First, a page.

Even as fewer Americans filed for jobless benefits last month, there are still 4 million Americans who are considered to be long-term unemployed. They've been out of work for at least six months.
But thanks to a little-known federal program that gives some workers better benefits than others, America's unemployed are not all treated equal.
Washington state provides a tale of two workers.
Take Mike Mullins, laid off a year ago from his tech support job at the Seattle Art Institute. He's now in a re-training program in hopes of finding work as a ship welder. His unemployment benefits will run out before he's certified.
Meanwhile, Kiet Nguyen, an electrician who was recently laid off at Boeing, can collect unemployment pay for two and a half years.
That's because of a special unemployment benefit status created by Congress with the Trade Adjustment Assistance program, also known as TAA. Created in 1974, it gives extra benefits to people who can prove their job was outsourced to a foreign country. The program now costs taxpayers more than a billion dollars a year.
"I think it's a good opportunity for having something that you can fall back on," Nguyen said. "It helps you get back on your feet."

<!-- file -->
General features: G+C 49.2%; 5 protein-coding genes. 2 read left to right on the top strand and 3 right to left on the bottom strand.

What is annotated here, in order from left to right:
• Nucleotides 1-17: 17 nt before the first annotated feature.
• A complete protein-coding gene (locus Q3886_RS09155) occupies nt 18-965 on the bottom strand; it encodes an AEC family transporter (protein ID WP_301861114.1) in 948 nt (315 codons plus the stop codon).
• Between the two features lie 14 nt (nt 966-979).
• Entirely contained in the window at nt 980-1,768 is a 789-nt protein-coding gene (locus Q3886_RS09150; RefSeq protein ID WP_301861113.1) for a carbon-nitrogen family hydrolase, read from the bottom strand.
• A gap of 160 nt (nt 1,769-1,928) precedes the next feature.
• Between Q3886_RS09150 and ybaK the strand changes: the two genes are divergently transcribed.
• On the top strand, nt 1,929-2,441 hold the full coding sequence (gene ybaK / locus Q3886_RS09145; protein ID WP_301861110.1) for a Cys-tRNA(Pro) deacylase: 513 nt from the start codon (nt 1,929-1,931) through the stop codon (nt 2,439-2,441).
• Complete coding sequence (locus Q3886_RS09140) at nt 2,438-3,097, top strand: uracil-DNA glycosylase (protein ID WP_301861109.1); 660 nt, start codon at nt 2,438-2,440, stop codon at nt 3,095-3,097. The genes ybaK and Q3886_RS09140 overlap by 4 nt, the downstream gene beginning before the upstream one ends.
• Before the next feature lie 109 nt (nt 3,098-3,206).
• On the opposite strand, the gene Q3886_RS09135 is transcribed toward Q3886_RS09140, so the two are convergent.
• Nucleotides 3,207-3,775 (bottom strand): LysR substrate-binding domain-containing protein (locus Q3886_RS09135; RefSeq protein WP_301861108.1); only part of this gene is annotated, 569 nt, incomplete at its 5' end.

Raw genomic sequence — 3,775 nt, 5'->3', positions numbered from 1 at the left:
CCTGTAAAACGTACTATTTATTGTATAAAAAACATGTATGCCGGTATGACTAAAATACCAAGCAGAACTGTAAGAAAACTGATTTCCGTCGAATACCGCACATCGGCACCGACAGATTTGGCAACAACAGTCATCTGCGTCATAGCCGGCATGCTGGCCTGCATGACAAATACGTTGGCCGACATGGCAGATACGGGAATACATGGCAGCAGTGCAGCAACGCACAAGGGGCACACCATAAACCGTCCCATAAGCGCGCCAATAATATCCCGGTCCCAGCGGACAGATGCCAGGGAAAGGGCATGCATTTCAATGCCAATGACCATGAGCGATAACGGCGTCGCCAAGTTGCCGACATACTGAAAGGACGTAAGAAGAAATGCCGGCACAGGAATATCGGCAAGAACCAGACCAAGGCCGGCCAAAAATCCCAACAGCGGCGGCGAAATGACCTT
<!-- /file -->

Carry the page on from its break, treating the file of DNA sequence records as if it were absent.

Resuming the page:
But Mullins, a single parent who is having trouble making ends meet now, does not think it is fair.
"To hear there are people able to get two and a half years and get more training than what I'm going to get, which is a six-month program, that's frustrating," Mullins said.
In 2009, during the recession, President Obama extended benefits by an additional 13 weeks and threw in compensation for travel expenses for job interviews, 90 percent of moving costs and health care. The Labor Department recently approved 800 laid off Boeing machinists to join 80,000 workers in the TAA.
"It's not a golden parachute," spokeswoman for the International Association of Machinists Connie Kelliher said. "Nobody wants to lose their job due to jobs going overseas. It basically is a transition program that puts them into another career."
But critics call it an expensive giveaway, mainly to unions, that does not work.
"The average person who gets training under the TAA gets one and a half years of job training," David Muhlhausen of the Heritage Foundation said. "And for that, they earn less than similar people, they exhaust their unemployment benefits and they're less likely to find work."
In 2012, the program cost taxpayers $1.4 billion. According to the Heritage Foundation study, it amounted to a net negative to society of more than $53,000 per participant. But supporters say, while not cheap, it is the least the country can do for people who have lost their job to free trade.